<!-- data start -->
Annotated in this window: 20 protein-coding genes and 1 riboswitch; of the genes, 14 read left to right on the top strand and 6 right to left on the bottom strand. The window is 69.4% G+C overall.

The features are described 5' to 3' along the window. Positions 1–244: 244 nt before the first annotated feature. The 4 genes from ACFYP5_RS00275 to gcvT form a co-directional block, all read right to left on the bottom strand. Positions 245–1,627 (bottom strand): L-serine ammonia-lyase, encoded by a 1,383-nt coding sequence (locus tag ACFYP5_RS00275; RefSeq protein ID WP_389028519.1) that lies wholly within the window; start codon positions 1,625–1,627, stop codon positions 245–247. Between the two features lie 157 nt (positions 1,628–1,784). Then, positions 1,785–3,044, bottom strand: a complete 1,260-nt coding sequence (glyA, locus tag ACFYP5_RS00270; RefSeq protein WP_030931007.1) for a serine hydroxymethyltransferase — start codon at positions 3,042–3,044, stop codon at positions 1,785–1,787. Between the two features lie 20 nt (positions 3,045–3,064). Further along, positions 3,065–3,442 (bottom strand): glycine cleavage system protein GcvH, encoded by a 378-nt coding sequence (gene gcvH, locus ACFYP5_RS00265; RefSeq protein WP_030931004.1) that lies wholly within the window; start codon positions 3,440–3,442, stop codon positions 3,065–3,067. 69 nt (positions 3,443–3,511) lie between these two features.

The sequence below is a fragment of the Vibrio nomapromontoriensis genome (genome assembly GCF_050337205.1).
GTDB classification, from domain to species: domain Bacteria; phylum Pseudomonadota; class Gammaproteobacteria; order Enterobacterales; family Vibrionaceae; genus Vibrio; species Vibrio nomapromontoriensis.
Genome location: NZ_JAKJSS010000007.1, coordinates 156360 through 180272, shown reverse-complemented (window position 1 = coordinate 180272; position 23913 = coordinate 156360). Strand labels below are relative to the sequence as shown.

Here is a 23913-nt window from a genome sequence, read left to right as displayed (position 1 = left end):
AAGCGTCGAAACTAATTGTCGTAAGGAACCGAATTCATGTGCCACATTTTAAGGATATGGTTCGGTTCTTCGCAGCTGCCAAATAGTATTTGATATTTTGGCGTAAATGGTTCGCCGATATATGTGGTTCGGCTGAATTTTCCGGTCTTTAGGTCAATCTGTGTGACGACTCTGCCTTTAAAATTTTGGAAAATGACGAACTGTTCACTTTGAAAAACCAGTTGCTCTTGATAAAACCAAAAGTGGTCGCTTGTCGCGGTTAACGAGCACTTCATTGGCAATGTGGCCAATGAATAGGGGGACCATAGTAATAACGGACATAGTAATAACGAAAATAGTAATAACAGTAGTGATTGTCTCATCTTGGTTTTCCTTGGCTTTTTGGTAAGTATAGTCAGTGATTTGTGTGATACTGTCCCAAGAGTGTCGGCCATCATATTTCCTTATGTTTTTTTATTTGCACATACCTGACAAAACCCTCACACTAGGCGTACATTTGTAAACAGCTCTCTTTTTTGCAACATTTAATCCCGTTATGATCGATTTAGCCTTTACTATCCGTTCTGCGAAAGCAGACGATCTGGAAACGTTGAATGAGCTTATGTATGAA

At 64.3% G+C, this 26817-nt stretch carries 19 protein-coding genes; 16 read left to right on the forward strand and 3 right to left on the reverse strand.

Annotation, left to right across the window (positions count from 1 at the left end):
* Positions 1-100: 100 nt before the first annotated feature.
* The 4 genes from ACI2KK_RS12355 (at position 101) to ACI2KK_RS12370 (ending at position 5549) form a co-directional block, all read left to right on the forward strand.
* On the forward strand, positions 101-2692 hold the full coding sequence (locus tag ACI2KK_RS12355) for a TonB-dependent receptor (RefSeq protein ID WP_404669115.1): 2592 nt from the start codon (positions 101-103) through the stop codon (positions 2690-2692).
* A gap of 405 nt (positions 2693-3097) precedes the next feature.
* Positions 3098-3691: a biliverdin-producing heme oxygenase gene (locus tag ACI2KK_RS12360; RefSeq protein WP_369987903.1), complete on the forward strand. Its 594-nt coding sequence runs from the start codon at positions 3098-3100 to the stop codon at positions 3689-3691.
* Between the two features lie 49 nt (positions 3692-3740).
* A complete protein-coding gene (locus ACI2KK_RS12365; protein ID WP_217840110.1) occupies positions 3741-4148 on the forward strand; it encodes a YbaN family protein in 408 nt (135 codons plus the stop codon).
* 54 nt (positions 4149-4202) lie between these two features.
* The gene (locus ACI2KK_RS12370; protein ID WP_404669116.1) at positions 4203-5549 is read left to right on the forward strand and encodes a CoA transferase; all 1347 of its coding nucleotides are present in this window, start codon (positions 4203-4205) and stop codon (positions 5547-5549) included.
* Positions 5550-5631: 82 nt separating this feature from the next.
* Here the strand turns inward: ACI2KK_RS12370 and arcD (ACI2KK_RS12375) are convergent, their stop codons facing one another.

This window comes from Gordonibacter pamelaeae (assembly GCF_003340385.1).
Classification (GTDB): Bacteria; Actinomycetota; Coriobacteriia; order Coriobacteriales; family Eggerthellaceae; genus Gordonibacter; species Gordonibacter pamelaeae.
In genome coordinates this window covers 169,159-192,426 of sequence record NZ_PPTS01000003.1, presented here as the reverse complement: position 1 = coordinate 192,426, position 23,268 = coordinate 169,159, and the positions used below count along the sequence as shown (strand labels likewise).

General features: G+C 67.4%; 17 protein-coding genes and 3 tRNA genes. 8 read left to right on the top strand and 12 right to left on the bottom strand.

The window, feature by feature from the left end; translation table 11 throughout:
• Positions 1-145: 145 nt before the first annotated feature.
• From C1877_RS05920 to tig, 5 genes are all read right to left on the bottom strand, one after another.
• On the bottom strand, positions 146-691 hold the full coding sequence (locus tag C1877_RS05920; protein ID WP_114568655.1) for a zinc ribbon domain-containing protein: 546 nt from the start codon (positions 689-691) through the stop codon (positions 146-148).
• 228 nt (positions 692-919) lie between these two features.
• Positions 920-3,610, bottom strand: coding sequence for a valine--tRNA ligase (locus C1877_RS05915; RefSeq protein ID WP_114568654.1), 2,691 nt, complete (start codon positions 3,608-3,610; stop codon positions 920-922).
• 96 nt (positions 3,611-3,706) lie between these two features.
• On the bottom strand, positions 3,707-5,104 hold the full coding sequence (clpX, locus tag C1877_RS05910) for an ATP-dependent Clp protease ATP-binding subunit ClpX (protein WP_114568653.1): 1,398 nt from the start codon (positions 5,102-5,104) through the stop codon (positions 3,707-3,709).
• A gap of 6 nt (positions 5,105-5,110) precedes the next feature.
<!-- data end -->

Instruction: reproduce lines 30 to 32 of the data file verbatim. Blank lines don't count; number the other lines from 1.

• Positions 920-3,610, bottom strand: coding sequence for a valine--tRNA ligase (locus C1877_RS05915; RefSeq protein ID WP_114568654.1), 2,691 nt, complete (start codon positions 3,608-3,610; stop codon positions 920-922).
• 96 nt (positions 3,611-3,706) lie between these two features.
• On the bottom strand, positions 3,707-5,104 hold the full coding sequence (clpX, locus tag C1877_RS05910) for an ATP-dependent Clp protease ATP-binding subunit ClpX (protein WP_114568653.1): 1,398 nt from the start codon (positions 5,102-5,104) through the stop codon (positions 3,707-3,709).